I’ve reached the point where I now understand that ‘bod’ becomes ‘na’ if what follows ‘bod’ is negative…and the ‘ddim’ falls off! However…I’ve heard a vicious rumour that sometimes ‘bod’ becomes ‘nagw’. Are they interchangeable or is there a rule?

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Not really a rule. I think what you’re hearing is a southern colloquial form. ‘na’ turns into ‘nad’ before a following word starting with a vowel, but this tends to be pronounced as ‘nag’ in the south. Just listen for it and nod wisely when you hear it :smile:


I believe what you’re hearing is a shortening of “Nac ydw” for “I am not”.

“Wyt ti’n bwyta caws?”

“Nac ydw. Dw i ddim yn bwyta caws” with “Nac ydw” becoming “nag’w” (I believe the g sound is just a regional thing, but I’m sure @aran or @Iestyn could confirm or correct that).

Since starting this course I’ve learned that a lot of phrases I’ve been taught elsewhere actually get shortened by real Welsh speakers. The same is probably true of other languages, but schools tend to sanitise everything to the “official” pronunciation. I can only imagine that English learners around the world are being taught BBC English!


Thanks Stephen. And BBC English? Perish the fawt! :sunglasses:

I hope what I’ve told you is correct… I’m taking the fact that Aran has “liked” the post as confirmation that it is…!

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Very much Iestyn you want on this particular front, but my like was definitely intended to suggest that you sounded as though you were making sense to me… :wink:

[I think I’m right in saying that there are other places where you’ll use ‘nag’w’ that aren’t a replacement for ‘nac ydw’ - like ‘nad ydi’, for example…] :slight_smile:

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wouldn’t that be nag yw, nag yw e etc instead of nag w, nag w i?

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You’ll find plenty of different conventions for written versions - but in terms of what you’ll actually hear, it’ll often be impossible to spot the difference… :slight_smile:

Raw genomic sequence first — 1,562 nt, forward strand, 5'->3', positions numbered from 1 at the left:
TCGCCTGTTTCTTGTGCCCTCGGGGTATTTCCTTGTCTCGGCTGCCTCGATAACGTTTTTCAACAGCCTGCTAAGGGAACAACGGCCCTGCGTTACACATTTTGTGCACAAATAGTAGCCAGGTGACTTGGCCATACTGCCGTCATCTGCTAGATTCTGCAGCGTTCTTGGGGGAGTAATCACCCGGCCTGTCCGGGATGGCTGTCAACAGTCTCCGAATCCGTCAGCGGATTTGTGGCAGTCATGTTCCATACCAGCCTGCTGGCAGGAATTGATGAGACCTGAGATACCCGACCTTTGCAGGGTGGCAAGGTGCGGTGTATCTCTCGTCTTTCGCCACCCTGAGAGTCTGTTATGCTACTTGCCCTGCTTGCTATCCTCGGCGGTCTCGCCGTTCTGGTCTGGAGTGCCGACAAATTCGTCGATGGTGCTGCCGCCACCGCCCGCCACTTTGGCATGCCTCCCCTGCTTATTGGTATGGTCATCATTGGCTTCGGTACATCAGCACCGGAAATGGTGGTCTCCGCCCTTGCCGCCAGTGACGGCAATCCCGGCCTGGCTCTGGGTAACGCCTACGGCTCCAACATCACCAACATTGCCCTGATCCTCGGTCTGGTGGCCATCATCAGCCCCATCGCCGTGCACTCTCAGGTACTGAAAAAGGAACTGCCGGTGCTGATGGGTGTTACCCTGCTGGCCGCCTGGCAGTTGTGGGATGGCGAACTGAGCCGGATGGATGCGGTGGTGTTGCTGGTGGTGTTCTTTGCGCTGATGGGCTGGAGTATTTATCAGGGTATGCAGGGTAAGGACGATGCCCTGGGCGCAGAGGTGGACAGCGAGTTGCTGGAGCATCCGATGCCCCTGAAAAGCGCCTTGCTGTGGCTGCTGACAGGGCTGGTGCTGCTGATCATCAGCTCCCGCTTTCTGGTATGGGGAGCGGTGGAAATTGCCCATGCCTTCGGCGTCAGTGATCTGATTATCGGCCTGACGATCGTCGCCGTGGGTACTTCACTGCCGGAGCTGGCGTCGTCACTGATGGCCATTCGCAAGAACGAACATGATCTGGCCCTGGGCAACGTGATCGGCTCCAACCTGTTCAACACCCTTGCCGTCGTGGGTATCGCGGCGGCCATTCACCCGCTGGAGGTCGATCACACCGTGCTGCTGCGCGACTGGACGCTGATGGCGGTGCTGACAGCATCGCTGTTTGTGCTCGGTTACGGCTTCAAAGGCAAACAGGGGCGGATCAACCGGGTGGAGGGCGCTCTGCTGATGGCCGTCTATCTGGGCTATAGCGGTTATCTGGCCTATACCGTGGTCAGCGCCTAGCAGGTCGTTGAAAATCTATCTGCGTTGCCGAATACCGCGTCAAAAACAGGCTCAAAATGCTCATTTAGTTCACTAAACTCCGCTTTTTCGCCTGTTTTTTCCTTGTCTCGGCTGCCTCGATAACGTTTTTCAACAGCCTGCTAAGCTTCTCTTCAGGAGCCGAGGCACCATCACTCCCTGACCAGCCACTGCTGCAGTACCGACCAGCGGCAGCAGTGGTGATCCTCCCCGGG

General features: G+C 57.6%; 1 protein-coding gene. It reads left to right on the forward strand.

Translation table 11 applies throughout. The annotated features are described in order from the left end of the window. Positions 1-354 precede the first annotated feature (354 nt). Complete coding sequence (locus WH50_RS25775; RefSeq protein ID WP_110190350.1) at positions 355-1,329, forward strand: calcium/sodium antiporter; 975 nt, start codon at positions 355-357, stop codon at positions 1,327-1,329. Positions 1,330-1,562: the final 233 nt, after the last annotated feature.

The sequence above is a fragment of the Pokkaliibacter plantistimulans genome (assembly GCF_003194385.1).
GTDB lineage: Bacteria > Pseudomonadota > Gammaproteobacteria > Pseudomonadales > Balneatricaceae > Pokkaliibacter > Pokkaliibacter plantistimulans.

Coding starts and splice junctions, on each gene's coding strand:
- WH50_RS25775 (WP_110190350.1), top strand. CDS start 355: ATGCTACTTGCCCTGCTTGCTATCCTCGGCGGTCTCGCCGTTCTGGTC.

As I have found out when I hear Yanny and not Laurel - I wonder what else my brain is processing, that isn’t actually in the original sound.


A lot of sense in the answers here… Diolch everybody!

As for bod turning into nagw - I can think of one case where it sort of does, but only because of the person involved, and only if you want to.

What causes the confusion is that there’s two ways of making a negative “bod” sentence. The simple way is to add “dim”, so “Dwedais i bo fi ddim yn mynd”. (bo fi’n mynd = that I am going. bo fi ddim yn mynd = that I am not going).

The other way is to change the bo fi (fy mod i) to nagw i (nag ydw i). Dwedais i nagw i’n mynd. I’m not sure that there is a “rule” as such as to which to use. My feeling is that “bod … ddim” is not 100% grammatically correct, and possibly follows the English, but is so common in speech as to be totally acceptable. It follows from that that the nad / nag version is probably slightly more formal, and required in formal writing.

I tend to switch between the two, having some favourites (I think I tend to use “nag yw e” almost exclusively, but tend to use bo fi ddim or mod i ddim for myself. Odd I know!), so whichever you use won’t be wrong, at least until your using your Welsh in so many different places that you will have a far better feel for what fits where!

I guess that’s a long winded way of saying “don’t worry about it”!